Commercial insurance contracts are unlawful in Islam and making contracts or promoting them is not permissible unless one cannot find any other legitimate job, and that he intends to change his job the soonest.

Working for Insurance Companies

Similar Questions

  • Promotion of commercial insurance contracts.

The Issue

A Muslim may work for a commercial insurance company in Muslim minority countries, promoting its products.


The normal ruling on commercial insurance contracts offered by insurance companies which work for profit is that these are unlawful. What is permissible are contracts that the law of land make obligatory and what common needs make necessary. To work in promoting or marketing such contracts is only permissible in cases of necessity or in situations of great need that are treated like necessity. Whoever finds it necessary to work in such areas should have the intention to change his job at the earliest opportunity.

Social insurance that is not intended for profit and cooperative insurance that relies on donations and offering services are permissible. Therefore, these may be taken up and Muslims may work in these institutions provided that such institutions abide by Islamic requirements when investing their capital.

This is the view of the Assembly of Muslim Jurists of America (Decision 4-5) and the European Council for Fatwa and Research (Decision 2-18). Exceptions from the prohibition are limited to four cases, as follows:

The first case is that of necessity or a great need that is treated as necessity. This would be the case of a Muslim who cannot find a suitable job except in this type of company or one who has come to know of this ruling only after having been employed and he cannot find a suitable alternative.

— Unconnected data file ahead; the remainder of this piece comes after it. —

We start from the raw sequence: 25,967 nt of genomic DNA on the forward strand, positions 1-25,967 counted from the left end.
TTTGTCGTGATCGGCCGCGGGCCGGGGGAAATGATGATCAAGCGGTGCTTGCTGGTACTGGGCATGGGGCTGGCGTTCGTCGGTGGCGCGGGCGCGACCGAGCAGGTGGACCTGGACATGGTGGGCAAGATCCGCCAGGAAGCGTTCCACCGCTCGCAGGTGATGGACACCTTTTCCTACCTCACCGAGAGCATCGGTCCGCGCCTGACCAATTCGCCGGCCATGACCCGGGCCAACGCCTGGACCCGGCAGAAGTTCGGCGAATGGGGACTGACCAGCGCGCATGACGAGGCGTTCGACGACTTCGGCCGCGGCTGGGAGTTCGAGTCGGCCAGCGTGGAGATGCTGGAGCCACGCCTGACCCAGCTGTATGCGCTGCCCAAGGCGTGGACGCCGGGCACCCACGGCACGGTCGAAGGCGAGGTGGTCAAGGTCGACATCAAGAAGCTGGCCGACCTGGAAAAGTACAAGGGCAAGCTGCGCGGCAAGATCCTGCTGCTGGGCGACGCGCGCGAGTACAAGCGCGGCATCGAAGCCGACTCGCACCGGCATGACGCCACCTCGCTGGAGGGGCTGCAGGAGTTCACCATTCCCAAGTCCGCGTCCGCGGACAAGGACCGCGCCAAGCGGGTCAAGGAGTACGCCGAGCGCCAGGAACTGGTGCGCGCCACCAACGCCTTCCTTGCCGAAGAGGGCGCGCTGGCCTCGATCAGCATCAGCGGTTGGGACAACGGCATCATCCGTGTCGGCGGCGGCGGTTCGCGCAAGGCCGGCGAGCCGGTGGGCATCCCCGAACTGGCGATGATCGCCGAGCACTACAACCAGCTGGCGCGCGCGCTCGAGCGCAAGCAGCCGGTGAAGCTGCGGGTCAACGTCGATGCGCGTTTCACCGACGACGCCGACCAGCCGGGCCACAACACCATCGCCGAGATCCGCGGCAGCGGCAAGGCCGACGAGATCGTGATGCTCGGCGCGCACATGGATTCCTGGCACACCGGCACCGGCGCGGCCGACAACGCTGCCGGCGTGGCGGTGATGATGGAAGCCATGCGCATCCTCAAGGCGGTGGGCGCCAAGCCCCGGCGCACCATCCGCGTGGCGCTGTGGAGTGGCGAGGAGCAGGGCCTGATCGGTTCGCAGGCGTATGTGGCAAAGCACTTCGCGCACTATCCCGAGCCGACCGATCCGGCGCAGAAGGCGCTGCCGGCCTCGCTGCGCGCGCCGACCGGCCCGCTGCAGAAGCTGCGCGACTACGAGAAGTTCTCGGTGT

The second case is that of a person who has specialized in insurance and cannot work in his field of specialization except in such companies.

The third case is working in administration and services, not in making contracts or promotion.

For any of these three cases to be permissible three conditions apply: (i) The person concerned should have done his best to find legitimate alternative employment without success; (ii) he intends to gain experience; or (iii) he intends to leave such companies once he finds a legitimate and suitable alternative.

The fourth case is that of one who works for such a company and he is able to convert it into a cooperative company that is lawful in Islam, whether he can do so by himself or in cooperation with others.


Commercial insurance contracts of are invalid because they lack clarity and involve elements of ignorance and gambling, as well as other aspects that render them invalid. The only types of contracts like these that are permissable are those which involve necessity or a common need that may be treated as necessity. Cooperative insurance, by contrast, is based on mutual help and removal of distress.

A different view was expressed by the late Shaikh Mustafa al-Zarqa who gave a ruling that commercial insurance is permissible. In the Islamic Fiqh Week organized by the University of Damascus on 15 Shawwal 1380 AH, 1 April 1961, he presented a paper to this effect. Again He advocated the same view in the tenth session of the Committee of Senior Scholars in Saudi Arabia held on 4 Rabi[ II 1397 AH (1987). The session discussed the subject thoroughly and adopted a ruling prohibiting all types of commercial insurance, including life policies and insuring commercial goods. Shaikh al-Zarqa was the only scholar to oppose this ruling.


  • Decisions by the Assembly of Muslim Jurists of America;

  • Decisions by the European Council for Fatwa and Research.  

  • Decision by the Islamic Fiqh Academy

  • Mustafa al-Zarqa, Nizam al-Ta’min wal-Ra’y al-Shar'i fih.